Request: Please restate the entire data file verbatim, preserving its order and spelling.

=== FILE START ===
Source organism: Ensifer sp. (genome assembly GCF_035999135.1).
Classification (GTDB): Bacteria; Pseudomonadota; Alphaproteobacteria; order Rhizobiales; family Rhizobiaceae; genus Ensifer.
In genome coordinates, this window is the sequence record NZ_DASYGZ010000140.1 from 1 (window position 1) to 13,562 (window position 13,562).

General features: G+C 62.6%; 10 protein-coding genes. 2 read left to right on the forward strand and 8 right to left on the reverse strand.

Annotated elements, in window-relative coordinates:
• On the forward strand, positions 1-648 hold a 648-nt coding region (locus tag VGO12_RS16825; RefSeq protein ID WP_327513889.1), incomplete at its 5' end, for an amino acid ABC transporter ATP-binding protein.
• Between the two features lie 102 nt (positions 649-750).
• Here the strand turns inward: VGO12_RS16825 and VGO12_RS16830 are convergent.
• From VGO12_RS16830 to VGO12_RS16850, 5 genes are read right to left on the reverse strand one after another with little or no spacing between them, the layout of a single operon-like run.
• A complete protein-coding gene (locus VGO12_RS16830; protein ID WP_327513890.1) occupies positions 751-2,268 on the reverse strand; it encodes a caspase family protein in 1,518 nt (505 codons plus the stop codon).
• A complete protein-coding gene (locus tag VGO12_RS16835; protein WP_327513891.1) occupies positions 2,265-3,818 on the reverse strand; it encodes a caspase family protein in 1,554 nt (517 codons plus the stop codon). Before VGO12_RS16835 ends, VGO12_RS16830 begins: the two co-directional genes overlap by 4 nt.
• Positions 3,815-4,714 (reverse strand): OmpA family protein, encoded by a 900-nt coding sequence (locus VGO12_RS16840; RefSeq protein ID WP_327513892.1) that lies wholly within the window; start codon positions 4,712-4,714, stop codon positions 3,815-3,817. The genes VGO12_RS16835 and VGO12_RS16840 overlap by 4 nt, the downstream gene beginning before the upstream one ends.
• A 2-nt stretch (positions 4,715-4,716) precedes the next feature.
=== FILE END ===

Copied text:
Source organism: Ensifer sp. (genome assembly GCF_035999135.1).
Classification (GTDB): Bacteria; Pseudomonadota; Alphaproteobacteria; order Rhizobiales; family Rhizobiaceae; genus Ensifer.
In genome coordinates, this window is the sequence record NZ_DASYGZ010000140.1 from 1 (window position 1) to 13,562 (window position 13,562).

General features: G+C 62.6%; 10 protein-coding genes. 2 read left to right on the forward strand and 8 right to left on the reverse strand.

Annotated elements, in window-relative coordinates:
• On the forward strand, positions 1-648 hold a 648-nt coding region (locus tag VGO12_RS16825; RefSeq protein ID WP_327513889.1), incomplete at its 5' end, for an amino acid ABC transporter ATP-binding protein.
• Between the two features lie 102 nt (positions 649-750).
• Here the strand turns inward: VGO12_RS16825 and VGO12_RS16830 are convergent.
• From VGO12_RS16830 to VGO12_RS16850, 5 genes are read right to left on the reverse strand one after another with little or no spacing between them, the layout of a single operon-like run.
• A complete protein-coding gene (locus VGO12_RS16830; protein ID WP_327513890.1) occupies positions 751-2,268 on the reverse strand; it encodes a caspase family protein in 1,518 nt (505 codons plus the stop codon).
• A complete protein-coding gene (locus tag VGO12_RS16835; protein WP_327513891.1) occupies positions 2,265-3,818 on the reverse strand; it encodes a caspase family protein in 1,554 nt (517 codons plus the stop codon). Before VGO12_RS16835 ends, VGO12_RS16830 begins: the two co-directional genes overlap by 4 nt.
• Positions 3,815-4,714 (reverse strand): OmpA family protein, encoded by a 900-nt coding sequence (locus VGO12_RS16840; RefSeq protein ID WP_327513892.1) that lies wholly within the window; start codon positions 4,712-4,714, stop codon positions 3,815-3,817. The genes VGO12_RS16835 and VGO12_RS16840 overlap by 4 nt, the downstream gene beginning before the upstream one ends.
• A 2-nt stretch (positions 4,715-4,716) precedes the next feature.